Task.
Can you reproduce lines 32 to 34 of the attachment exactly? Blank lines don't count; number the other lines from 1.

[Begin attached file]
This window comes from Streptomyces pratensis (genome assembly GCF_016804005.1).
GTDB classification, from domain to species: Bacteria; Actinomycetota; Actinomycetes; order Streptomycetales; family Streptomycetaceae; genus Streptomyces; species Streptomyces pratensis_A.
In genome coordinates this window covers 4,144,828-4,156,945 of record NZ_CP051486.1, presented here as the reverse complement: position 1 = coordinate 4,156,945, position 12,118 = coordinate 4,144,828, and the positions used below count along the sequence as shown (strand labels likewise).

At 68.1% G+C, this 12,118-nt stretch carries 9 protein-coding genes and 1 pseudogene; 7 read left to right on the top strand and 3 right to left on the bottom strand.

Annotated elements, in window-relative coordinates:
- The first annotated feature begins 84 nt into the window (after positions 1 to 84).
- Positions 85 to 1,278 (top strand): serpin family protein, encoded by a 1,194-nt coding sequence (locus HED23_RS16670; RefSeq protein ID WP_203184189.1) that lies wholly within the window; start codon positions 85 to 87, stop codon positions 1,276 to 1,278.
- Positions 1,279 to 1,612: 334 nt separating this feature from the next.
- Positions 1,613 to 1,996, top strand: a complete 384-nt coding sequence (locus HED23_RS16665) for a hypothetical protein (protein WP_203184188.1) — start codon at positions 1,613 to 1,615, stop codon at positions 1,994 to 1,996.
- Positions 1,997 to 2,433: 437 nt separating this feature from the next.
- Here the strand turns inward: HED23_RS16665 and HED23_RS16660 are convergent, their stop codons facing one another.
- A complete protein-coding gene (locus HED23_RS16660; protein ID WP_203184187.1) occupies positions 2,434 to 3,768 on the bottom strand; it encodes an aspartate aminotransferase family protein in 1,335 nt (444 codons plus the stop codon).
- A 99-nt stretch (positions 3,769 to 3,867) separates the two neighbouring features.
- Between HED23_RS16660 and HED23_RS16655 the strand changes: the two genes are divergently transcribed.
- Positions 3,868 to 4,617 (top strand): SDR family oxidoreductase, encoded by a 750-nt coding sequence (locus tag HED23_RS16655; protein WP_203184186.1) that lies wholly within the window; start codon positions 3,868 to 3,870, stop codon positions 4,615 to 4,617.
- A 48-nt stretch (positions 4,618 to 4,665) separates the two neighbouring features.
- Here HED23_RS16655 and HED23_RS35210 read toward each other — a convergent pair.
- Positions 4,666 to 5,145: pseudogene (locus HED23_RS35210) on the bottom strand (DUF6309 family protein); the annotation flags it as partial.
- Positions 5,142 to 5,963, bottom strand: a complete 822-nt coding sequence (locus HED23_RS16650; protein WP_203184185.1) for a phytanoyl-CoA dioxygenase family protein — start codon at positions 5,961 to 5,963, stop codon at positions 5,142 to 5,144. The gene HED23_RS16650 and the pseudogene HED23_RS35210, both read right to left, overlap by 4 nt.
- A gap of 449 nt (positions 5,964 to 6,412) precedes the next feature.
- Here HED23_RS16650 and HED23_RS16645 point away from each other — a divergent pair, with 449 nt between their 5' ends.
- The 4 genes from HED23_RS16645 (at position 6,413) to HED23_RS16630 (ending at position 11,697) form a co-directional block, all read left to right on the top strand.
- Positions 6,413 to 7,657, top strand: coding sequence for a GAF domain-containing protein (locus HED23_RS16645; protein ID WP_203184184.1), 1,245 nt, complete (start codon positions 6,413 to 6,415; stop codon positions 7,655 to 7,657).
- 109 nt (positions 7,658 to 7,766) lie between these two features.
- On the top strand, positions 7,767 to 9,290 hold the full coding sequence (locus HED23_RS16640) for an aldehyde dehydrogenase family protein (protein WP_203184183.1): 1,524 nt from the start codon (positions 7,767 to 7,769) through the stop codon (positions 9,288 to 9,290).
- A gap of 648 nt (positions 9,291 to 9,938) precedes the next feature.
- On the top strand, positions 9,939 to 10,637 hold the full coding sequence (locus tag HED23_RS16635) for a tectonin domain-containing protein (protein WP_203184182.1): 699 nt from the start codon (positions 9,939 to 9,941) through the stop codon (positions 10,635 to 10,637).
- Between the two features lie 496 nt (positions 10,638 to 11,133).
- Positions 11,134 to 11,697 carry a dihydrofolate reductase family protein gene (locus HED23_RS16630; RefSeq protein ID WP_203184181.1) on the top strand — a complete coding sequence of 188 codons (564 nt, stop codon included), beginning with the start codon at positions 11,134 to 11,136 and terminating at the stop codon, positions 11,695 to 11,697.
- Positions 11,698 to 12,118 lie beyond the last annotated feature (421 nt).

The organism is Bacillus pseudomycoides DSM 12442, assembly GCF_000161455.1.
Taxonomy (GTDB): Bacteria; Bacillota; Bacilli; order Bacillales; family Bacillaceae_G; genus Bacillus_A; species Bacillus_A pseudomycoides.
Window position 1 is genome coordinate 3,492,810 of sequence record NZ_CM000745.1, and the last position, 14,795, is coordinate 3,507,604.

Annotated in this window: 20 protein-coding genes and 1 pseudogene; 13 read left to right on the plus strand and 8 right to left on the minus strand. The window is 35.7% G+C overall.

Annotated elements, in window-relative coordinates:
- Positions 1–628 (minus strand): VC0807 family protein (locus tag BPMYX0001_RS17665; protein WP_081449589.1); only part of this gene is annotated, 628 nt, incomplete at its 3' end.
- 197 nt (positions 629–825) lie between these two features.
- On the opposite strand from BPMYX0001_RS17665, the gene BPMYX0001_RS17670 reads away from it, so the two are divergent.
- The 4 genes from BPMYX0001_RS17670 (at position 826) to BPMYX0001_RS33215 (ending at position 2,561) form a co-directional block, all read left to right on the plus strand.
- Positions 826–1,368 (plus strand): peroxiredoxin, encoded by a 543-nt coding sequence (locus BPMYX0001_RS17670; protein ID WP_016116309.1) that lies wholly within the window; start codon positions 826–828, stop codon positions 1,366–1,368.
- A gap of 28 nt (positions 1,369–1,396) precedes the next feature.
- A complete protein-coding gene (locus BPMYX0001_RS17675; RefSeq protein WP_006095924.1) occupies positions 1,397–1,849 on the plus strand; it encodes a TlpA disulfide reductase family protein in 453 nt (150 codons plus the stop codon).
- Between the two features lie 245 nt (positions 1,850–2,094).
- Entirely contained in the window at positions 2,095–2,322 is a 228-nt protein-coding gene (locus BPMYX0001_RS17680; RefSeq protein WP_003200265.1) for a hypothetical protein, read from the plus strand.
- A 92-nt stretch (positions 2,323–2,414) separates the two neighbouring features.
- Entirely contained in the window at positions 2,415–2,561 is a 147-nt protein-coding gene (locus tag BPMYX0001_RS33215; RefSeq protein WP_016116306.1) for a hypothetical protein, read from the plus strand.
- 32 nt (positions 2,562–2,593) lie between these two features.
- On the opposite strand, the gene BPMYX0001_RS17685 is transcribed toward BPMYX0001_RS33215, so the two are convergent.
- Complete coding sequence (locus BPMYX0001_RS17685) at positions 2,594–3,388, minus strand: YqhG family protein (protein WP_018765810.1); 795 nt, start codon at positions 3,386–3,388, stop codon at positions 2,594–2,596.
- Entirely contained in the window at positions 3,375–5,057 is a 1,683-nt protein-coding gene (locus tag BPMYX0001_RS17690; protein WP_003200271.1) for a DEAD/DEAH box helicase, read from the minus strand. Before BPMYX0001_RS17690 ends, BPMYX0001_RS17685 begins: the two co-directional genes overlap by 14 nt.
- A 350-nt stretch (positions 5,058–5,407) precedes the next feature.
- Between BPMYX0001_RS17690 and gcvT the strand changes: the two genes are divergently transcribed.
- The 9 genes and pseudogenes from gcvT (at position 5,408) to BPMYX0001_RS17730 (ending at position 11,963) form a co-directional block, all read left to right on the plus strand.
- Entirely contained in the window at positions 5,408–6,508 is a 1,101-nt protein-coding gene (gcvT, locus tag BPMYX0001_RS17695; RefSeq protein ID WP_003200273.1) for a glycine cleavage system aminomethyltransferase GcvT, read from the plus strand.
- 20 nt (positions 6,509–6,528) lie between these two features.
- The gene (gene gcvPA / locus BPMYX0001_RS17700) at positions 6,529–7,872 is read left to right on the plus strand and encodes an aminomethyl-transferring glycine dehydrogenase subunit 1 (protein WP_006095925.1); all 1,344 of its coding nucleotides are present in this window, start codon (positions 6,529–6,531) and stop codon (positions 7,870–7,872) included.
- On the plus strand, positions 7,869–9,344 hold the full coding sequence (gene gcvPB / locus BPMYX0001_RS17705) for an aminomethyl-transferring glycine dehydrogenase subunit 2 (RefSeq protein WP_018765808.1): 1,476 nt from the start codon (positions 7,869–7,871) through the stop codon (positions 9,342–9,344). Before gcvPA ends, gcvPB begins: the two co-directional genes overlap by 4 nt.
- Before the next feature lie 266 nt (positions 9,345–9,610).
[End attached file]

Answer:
Taxonomy (GTDB): Bacteria; Bacillota; Bacilli; order Bacillales; family Bacillaceae_G; genus Bacillus_A; species Bacillus_A pseudomycoides.
Window position 1 is genome coordinate 3,492,810 of sequence record NZ_CM000745.1, and the last position, 14,795, is coordinate 3,507,604.

Annotated in this window: 20 protein-coding genes and 1 pseudogene; 13 read left to right on the plus strand and 8 right to left on the minus strand. The window is 35.7% G+C overall.